Coke Floats & Chemo, the stage-play of the blog, has taken up oodles of time this week. all enormously enjoyable. I've spent most of the week handling publicity for the whole thing, and it's been a steep learning curve, but very rewarding. I wrote and sent out nearly 300 press releases, and this has generated some exciting interest already. We're being featured in the local paper as well as on a handful of websites promoting the Brighton Fringe. So now the photos are ready too, I'll be sending them out to the same mailing list.
To simplify things, I've renamed this blog to match, and I've also set up a Facebook Page entitled Coke Floats & Chemo as well. The Facebook page has news and photos about the show, as well as every blog post I've ever written. In time, I'm hoping to expand it so that it also contains very useful links to information and support for anyone with Breast Cancer and their family and friends, and also link it to other blogs by other women who are going through the same thing, so that eventually it becomes a useful resource site. It would really help if you can suggest any blogs or links I should include.
Here's the link to the Facebook Page https://www.facebook.com/
It's only 5 days old and it already has 49 "likes"! My friends are so supportive. I will now be posting each new blog on there as well as everywhere it already gets posted to.
So the whole PR thing has been a bit of an education. I'm a total novice at the whole thing, and Social Media is now such a major part of information exchange, that I really need to get my head around a whole load of concepts relatively new to me. I've more or less mastered Facebook and Twitter, but Stumbleupon, Tumblir, Pininterest and Google+ are still all beyond me, plus all the dozens of other things I haven't even heard of yet. Hopefully I'll have cracked it all in a week or so, but if anyone can suggest any advice or tips to make it all a bit easier to master, I'd be very grateful.
On top of all the PR stuff, we're had rehearsals too - it really is shaping up well, and hopefully will be entertaining enough to be able to still be able to go out in daylight afterwards without dying of humiliating embarrassment. Then again, that's probably a preferable dying method than the one that's likely to carry me away. At least I'm not expected to sing in the show.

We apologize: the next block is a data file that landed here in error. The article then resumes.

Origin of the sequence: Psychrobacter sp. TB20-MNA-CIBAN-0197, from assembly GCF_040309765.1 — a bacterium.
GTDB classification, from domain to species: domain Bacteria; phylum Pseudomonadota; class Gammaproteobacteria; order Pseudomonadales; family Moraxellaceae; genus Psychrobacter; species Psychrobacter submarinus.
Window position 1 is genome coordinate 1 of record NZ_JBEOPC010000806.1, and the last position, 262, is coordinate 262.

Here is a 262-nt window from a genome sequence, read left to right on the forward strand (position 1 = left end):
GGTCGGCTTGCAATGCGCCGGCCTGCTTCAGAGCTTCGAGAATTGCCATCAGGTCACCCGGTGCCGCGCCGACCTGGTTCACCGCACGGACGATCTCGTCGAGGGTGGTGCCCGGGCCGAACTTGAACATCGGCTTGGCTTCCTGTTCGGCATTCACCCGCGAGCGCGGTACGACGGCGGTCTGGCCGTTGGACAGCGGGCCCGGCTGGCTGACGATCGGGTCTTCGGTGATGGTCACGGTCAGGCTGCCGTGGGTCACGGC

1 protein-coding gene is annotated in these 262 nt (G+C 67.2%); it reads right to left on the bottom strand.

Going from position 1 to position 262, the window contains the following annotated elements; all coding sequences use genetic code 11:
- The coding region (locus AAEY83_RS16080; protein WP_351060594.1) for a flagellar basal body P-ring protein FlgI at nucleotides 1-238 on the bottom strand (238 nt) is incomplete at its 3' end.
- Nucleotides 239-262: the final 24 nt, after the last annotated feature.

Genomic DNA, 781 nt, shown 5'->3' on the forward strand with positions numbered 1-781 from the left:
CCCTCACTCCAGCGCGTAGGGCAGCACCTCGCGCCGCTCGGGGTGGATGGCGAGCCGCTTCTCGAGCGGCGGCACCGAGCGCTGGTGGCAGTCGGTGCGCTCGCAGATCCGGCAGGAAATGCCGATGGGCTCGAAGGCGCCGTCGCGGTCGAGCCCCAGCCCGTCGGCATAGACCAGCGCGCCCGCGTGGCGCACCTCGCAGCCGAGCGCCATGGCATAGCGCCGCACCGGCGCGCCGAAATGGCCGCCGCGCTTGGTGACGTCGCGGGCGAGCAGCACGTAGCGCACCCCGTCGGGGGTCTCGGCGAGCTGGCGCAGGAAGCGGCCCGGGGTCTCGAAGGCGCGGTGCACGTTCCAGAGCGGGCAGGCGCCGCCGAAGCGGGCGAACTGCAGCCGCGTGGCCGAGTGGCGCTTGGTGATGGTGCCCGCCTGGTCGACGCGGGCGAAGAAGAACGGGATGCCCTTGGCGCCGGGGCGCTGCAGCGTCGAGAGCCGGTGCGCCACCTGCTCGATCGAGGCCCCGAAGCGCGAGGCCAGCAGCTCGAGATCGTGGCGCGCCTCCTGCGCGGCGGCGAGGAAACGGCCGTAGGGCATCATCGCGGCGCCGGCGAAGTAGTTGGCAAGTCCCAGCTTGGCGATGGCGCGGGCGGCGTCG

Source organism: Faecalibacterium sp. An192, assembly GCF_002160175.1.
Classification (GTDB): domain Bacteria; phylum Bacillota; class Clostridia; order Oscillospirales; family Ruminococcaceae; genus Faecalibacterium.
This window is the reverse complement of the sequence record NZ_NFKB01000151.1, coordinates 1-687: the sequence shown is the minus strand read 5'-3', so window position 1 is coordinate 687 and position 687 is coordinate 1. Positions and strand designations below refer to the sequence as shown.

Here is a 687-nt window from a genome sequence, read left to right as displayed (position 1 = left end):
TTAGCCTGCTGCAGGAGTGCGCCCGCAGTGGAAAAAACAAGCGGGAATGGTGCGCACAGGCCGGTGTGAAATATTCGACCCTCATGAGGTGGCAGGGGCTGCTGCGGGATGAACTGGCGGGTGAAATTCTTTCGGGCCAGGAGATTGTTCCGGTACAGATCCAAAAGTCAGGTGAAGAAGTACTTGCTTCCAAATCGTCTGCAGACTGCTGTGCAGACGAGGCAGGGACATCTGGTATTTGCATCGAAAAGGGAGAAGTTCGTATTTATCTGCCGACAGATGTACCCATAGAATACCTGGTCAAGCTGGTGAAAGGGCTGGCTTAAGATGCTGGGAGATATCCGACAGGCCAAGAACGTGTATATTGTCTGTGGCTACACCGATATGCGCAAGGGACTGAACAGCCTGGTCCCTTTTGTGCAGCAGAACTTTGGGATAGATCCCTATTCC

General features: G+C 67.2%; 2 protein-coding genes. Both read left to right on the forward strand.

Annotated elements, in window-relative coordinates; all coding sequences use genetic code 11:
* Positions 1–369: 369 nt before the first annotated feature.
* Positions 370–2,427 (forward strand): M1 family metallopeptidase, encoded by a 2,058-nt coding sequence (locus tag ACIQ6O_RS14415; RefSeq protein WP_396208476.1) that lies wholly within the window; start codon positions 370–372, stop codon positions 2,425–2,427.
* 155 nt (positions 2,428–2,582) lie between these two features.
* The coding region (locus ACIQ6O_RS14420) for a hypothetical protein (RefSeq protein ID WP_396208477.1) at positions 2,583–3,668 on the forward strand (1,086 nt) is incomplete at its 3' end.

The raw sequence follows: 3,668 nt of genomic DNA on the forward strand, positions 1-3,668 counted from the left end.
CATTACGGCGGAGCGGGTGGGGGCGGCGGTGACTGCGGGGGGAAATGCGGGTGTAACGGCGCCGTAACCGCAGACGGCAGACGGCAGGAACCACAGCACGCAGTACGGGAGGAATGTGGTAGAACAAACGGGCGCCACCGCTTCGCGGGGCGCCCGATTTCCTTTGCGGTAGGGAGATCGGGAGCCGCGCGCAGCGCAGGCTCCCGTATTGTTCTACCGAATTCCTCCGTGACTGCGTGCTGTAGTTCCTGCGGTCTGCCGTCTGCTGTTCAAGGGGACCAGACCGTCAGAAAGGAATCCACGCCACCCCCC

Here are some of the publicity photos for Coke Floats & Chemo.
On Tuesday evening, Dave Roberts of Ridge Radio has very kindly invited Alice, Francesca, miniYvonne and I onto his programme, Music for Grown Ups, to talk about the show. We are all expecting to be thoroughly upstaged by mini-Yvonne, who is developing a very naughty side to her personality, which is becoming bolder and more outrageous the nearer we get to doing it for real on the 18th May. Here's the link, if you would like to listen live, but I think the intention is to upload the show so it will be available afterwards, too. http://www.ridgeradio.co.uk/
To finish, I just can't resist telling you about a really proud "Mummy Moment" I had last night. We went down to Horsham to see my youngest perform with the Savvy Young Company (the sister company of the Savvy Adult Company, our lot who are doing Coke Floats & Chemo). They are taking part in the National Theatre Connections Project, which is a very prestigious annual event, with ten new plays each being performed for the first time by 10 young drama groups around the country. The play they are doing is called "We Lost Elijah". The very best production of each play will get a once-in-a-lifetime opportunity to perform the play at the National Theatre. Now how cool would that be?!
Last night was a total triumph. The cast, all aged between 13 - 18, were just so professional, their timing was impeccable, and they had the audience in the palm of their hand. Believable, poignant and very funny word-perfect performances from everyone. They were just amazing. If they don't win, I really want to see whoever topped them, because I just can't see how that would be possible. It was also really surreal seeing my gorgeous baby-boy (OK so he's nearly 6 foot tall with a very deep voice, and nearly 16 years old) play the part of both a frighteningly aggressive rioter and a "dirty-old-man", when he is charming, kind and so far away from both those images in real life.
If we can aspire to be even a fraction as convincing as the Young Company was last night, I think we'll have done ourselves justice. If you want to see some photos, here's the link to the Savvy Theatre Company website http://www.savvytheatre.co.uk/ If you search through their pages and find a couple in masks, that's me and WM in disguise from a show we did a couple of years ago.
Over the next couple of posts, I'm hoping to include an update on Steve, our nearly-five-month-old puppy who must be the naughtiest dog on the planet, and if I can do so without ranting too much, I'll also fill you in on the less positive parts of this week - making frustratingly difficult phonecalls to our local council concerning my severely disabled son. Sometimes it feels like they have completed training courses in "How to make a very difficult set of circumstances a thousand times worse" or "How to make people who are at the very end of their coping abilities want to find a very tall building to jump off". Maybe that's all part of their latest cost-saving initiatives. Many thanks, London Borough of Sutton. Not everyone who works there; some, in fact probably most; are utterly lovely, but I unfortunately encountered a couple who really let their colleagues down this week.